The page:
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cincts, long wished and spoken of, but never yet obtained. They shall have none then to blame but themselves, if it be not well administered ; and fewer laws to expect or fear from the supreme authority; or to those that shall be made, of

any great concernment to public liberty, they may, without much trouble in these commonalties, or in more general assemblies called to their cities from the whole territory on such occasion, declare and publish their assent or dissent by deputies, within a time limited, sent to the grand council ; yet so as this their judgment declared shall submit to the greater number of other counties or commonalties, and not avail them to any exemption of themselves, or refusal of agreement with the rest, as it may in any of the United Provinces, being sovereign within itself, ofttimes to the great disadvantage of that union.

In these employments they may, much better than they do now, exercise and fit themselves till their lot fall to be chosen into the grand council, according as their worth and merit shall be taken notice of by the people. As for controversies that shall happen between men of several counties, they may repair, as they do now, to the capital city, or any other more commodious, indifferent place, and equal judges. And this I find to have been practised in the old Athenian commonwealth, reputed the first and ancientest place of civility in all Greece ; that they had in their several cities a

peculiar, in Athens a common government; and their right, as it befell them, to the administration of both.

They should have here also schools and academies at their own choice, wherein their children may be bred up in their own sight to all learning and noble education ; not in grammar only, but in all liberal arts and exercises. This would soon spread much more knowledge and civility, yea, religion, through all parts of the land, by communicating the natural heat of government and culture more distributively to all extreme parts, which now lie numb and neglected; would soon make the whole nature more industrious, more ingenious at home, more potent, more honorable abroad. To this a free commonwealth will easily assent; (nay, the Parliament hath had already some such thing in design ;) for of all governments a commonwealth aims most to make the people flourishing, virtuous, noble, and high-spirited. Monarchs will never permit; whose aim is to make the people wealthy indeed perhaps, and well fleeced, for their own shearing, and the supply of regal prodigality ; but otherwise softest, basest, viciousest, servilest, easiest to be kept under. And not only in fleece, but in mind also sheepishest ; and will have all the benches of judicature annexed to the throne, as a gift of royal grace, that we have justice done us; whenas nothing can be more essential to the freedom of a people, than to have the administration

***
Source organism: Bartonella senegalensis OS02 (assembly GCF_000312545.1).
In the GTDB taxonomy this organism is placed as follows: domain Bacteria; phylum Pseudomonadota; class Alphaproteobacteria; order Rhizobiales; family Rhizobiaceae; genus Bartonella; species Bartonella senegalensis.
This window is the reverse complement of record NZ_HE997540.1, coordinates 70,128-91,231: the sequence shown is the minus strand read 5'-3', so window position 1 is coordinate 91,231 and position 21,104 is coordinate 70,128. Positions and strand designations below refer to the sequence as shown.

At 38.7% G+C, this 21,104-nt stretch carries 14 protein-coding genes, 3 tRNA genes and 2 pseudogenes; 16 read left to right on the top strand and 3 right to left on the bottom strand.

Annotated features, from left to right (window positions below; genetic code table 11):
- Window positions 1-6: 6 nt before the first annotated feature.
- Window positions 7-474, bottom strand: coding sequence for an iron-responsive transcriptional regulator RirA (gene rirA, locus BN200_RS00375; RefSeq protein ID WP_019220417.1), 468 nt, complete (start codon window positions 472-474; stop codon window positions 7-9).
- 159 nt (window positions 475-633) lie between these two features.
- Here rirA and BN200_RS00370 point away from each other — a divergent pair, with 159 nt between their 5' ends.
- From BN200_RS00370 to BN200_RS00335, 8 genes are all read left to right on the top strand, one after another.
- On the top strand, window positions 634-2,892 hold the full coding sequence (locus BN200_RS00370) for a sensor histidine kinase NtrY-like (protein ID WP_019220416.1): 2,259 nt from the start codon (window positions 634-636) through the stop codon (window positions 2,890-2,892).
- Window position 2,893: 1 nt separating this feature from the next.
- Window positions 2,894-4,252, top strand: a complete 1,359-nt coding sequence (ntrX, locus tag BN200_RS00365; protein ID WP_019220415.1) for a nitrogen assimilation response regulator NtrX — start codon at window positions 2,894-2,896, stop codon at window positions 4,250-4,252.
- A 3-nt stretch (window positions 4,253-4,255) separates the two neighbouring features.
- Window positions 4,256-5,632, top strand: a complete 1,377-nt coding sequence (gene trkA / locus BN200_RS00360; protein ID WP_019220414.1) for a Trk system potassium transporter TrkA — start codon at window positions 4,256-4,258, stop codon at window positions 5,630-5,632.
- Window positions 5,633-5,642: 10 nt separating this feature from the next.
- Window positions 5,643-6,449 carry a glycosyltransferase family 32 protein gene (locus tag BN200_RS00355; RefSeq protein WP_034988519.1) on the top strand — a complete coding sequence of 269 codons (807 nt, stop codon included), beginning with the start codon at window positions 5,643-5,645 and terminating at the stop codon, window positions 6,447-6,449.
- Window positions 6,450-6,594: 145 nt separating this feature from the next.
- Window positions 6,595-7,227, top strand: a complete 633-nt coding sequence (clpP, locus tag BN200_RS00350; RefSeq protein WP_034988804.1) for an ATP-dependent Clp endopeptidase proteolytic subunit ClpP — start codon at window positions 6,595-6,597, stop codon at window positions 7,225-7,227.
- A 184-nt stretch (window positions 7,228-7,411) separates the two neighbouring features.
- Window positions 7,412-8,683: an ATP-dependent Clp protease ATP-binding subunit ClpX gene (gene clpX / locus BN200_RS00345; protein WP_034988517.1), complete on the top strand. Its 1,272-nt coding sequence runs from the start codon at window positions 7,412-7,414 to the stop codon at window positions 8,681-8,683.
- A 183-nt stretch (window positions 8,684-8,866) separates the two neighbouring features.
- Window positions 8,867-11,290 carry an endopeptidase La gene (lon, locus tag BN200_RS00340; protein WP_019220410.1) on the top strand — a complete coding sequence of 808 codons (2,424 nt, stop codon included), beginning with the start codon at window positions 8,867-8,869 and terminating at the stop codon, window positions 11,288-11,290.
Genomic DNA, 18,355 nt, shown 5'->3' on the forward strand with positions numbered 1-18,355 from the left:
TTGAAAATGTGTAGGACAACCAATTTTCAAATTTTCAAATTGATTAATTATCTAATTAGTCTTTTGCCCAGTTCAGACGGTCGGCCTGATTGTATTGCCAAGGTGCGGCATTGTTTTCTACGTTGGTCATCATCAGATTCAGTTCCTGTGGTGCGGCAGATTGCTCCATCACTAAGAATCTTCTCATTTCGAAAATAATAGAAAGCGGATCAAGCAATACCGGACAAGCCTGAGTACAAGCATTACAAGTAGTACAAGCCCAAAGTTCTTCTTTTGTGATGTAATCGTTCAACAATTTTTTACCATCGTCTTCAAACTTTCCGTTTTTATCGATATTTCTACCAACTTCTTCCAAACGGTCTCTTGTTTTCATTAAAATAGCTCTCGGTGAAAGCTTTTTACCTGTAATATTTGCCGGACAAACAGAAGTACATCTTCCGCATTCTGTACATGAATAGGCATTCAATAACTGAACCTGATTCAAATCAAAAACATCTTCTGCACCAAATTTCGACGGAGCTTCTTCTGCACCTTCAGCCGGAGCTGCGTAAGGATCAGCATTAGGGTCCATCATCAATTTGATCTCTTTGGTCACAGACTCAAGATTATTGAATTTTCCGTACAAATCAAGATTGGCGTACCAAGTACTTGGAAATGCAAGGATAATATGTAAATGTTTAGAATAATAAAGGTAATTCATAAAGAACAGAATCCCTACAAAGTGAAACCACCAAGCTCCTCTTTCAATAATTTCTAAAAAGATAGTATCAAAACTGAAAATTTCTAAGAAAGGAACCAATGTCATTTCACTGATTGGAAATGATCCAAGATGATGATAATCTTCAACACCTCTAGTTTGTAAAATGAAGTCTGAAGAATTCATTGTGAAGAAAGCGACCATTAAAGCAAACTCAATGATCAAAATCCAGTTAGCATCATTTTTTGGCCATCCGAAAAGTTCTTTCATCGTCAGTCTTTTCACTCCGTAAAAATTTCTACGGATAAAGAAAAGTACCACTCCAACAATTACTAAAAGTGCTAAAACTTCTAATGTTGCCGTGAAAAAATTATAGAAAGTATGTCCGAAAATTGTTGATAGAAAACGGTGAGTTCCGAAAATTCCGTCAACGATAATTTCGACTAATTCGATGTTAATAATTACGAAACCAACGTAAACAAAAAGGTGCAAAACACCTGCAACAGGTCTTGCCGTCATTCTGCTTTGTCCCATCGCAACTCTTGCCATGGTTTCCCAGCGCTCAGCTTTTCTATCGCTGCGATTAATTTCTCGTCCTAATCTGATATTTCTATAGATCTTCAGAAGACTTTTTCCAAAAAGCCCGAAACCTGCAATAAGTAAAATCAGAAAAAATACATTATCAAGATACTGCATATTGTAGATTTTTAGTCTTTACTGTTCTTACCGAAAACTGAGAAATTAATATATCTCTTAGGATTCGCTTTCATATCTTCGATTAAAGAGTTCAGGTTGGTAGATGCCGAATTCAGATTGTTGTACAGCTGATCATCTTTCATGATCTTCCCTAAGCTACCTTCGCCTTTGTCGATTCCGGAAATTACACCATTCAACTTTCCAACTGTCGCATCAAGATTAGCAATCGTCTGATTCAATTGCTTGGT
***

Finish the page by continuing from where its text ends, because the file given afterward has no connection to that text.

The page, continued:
of justice, and all public ornaments, in their own election, and within their own bounds, without long travelling or depending upon remote places to obtain their right, or any civil accomplishment; so it be not supreme, but subordinate to the general power and union of the whole republic. ...

I have no more to say at present: few words will save us, well considered ; few and easy things, now seasonably done. But if the people be so affected as to prostitute religion and liberty to the vain and groundless apprehension, that nothing but kingship can restore trade, not remembering the frequent plagues and pestilences that then wasted this city, such as through God's mercy we never have felt since; and that trade flourishes nowhere more than in the free commonwealths of Italy, Germany, and the Low Countries, before their eyes at this day; yet if trade be grown so craving and importunate through the profuse living of tradesmen, that nothing can support it but the luxurious expenses of a nation upon trifles or superfluities ; so as if the people generally should betake themselves to frugality, it might prove a dangerous matter, lest tradesmen should mutiny for want of trading; and that therefore we must forego and set to sale religion, liberty, honor, safety, all concernments divine or human, to keep up trading : if, lastly, after all this light among us, the same reason shall pass for current, to put our necks again ander kingship, as was made use of by the

Jews to return back to Egypt, and to the worship of their idol queen, because they falsely imagined that they then lived in more plenty and prosperity; our condition is not sound, but rotten, both in religion and all civil prudence; and will bring us soon, the way we are marching, to those calamities, which attend always and unavoidably on luxury, all national judgments under foreign and domestic slavery: so far we shall be from mending our condition by monarchizing our government, whatever new conceit now possesses us.

FROM

THE HISTORY OF BRITAIN.

B

Y this time, like one who had set out on his way by night, and travelled through a region of smooth or idle

dreams, our history now arrives on the confines, where daylight and truth meet us with a clear dawn, representing to our view, though at a far distance, true colors and shapes.

Worthy deeds are not often destitute of worthy relaters; as, by a certain fate, great acts and great eloquence have most commonly gone hand in hand, equalling and honoring each other in the same ages. It is true, that in obscurest times, by shallow and unskilful writers, the indistinct noise of many battles and devastations of many kingdoms, overrun and lost, hath come to our ears. For what wonder, if in all ages, ambition and the love of rapine hath stirred up greedy and violent men to bold attempts in wasting and ruining wars, which to posterity have left the work of wild beasts and destroyers, rather than the deeds and

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